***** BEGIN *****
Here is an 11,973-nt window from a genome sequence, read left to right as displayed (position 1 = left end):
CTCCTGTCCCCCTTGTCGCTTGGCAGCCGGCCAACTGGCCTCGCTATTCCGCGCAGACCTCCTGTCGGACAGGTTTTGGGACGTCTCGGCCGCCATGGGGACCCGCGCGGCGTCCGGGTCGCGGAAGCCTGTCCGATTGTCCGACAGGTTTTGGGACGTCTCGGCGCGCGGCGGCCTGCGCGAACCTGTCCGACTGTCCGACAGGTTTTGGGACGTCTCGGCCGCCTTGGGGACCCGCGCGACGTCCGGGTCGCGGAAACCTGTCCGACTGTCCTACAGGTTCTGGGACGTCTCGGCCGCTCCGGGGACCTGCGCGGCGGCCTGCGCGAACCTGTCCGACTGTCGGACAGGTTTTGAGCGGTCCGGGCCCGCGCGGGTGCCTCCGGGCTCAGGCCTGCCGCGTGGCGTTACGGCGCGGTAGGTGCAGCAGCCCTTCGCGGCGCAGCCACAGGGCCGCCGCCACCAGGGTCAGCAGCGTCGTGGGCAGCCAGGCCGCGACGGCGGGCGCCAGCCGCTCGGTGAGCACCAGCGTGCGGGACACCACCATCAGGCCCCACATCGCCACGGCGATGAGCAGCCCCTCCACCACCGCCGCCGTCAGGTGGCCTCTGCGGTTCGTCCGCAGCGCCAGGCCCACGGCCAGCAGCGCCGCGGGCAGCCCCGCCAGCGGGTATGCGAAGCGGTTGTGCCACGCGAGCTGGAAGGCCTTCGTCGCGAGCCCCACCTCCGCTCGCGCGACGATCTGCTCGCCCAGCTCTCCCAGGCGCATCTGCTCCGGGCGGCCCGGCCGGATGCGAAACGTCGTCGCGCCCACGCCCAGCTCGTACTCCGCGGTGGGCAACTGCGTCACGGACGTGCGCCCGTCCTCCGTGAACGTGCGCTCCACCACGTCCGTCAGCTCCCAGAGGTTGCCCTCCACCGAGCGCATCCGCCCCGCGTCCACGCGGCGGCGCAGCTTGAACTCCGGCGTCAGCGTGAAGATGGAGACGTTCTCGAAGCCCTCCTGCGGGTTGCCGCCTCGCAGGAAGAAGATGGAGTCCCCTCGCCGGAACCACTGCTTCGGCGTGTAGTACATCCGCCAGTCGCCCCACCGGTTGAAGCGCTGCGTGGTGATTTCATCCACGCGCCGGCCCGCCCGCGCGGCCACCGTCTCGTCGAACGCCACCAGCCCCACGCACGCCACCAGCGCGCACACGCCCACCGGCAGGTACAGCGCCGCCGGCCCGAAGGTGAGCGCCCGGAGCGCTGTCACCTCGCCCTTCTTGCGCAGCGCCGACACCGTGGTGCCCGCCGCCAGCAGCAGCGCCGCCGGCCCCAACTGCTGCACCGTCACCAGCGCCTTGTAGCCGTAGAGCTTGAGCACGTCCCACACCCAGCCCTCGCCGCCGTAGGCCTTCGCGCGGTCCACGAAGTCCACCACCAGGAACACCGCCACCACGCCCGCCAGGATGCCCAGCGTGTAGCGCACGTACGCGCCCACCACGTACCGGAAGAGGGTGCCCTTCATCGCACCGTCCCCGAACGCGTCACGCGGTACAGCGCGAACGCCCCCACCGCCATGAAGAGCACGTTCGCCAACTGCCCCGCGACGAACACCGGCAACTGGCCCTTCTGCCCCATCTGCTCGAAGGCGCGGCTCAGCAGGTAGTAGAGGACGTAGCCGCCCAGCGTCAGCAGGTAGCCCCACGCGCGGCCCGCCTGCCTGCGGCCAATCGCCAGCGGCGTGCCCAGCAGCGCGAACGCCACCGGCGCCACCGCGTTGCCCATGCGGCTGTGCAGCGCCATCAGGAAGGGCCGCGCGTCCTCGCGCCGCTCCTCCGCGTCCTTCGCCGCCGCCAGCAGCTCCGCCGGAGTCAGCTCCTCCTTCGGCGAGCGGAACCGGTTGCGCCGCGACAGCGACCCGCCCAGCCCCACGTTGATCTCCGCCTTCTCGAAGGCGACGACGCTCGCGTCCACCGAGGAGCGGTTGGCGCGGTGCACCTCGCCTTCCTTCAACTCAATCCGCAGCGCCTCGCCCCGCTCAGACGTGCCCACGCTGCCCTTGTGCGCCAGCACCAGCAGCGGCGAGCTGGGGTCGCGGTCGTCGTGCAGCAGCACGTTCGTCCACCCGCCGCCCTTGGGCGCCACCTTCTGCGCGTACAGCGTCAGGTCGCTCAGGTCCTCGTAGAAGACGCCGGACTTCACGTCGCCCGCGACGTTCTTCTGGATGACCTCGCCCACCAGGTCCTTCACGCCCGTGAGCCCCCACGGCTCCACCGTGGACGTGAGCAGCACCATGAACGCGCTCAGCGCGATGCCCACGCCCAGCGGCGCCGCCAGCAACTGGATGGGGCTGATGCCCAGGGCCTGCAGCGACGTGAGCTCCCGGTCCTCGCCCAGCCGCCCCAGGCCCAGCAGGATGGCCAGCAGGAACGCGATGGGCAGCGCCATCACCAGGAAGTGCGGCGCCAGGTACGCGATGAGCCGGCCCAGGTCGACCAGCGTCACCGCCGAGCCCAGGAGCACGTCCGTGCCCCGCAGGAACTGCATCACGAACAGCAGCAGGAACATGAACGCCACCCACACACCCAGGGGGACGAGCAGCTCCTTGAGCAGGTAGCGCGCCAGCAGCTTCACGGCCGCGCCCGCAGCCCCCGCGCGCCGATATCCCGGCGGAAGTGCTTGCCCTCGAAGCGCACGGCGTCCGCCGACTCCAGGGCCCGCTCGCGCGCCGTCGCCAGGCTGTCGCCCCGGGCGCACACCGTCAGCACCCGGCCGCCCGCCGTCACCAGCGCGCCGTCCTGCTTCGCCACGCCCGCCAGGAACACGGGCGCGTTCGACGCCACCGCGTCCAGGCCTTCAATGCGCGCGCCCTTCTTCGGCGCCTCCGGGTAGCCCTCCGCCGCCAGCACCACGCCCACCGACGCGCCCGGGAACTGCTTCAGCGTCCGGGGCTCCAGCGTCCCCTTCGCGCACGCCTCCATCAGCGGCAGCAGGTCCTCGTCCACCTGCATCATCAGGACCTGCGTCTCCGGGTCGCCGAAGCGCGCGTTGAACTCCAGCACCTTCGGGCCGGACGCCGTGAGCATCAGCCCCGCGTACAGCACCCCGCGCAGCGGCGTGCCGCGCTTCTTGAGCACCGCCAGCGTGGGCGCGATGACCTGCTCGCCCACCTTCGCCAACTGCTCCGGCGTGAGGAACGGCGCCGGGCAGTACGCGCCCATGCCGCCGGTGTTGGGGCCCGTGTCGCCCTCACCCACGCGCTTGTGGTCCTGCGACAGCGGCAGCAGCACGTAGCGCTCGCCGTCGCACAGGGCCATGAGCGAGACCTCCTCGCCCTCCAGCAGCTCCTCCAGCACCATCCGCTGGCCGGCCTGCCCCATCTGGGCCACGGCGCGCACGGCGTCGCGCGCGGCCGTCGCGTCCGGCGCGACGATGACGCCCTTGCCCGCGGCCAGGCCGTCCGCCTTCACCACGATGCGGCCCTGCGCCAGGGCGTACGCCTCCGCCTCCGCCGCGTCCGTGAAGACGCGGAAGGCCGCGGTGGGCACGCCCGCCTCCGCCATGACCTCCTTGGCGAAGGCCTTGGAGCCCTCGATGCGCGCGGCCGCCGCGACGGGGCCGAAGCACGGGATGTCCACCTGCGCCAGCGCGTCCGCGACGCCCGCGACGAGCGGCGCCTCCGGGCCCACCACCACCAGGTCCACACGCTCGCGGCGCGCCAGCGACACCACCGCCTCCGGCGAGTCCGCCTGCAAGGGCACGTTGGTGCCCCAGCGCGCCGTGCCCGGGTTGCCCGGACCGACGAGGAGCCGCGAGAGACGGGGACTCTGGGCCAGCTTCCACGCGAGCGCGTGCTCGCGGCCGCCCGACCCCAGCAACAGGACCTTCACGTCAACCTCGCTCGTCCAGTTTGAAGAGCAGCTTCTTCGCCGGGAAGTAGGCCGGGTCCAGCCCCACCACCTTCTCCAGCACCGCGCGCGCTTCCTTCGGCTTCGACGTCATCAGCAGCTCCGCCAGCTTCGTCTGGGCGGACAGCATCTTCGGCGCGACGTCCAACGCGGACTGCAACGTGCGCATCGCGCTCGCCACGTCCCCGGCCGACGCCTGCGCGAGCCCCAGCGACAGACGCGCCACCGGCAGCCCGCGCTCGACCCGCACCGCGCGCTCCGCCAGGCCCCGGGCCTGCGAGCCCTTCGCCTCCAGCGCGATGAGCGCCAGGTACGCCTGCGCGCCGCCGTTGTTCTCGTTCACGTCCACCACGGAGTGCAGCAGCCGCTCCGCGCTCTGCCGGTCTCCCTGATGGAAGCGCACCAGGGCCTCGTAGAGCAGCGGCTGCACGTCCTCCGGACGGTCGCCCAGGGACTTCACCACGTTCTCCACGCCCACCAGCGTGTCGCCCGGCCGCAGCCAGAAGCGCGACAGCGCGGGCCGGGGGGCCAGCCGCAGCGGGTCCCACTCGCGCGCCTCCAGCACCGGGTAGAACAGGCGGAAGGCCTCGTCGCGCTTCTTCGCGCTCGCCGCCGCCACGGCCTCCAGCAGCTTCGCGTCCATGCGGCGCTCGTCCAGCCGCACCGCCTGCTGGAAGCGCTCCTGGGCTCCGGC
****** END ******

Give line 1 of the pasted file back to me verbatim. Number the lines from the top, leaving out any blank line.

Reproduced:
Here is an 11,973-nt window from a genome sequence, read left to right as displayed (position 1 = left end):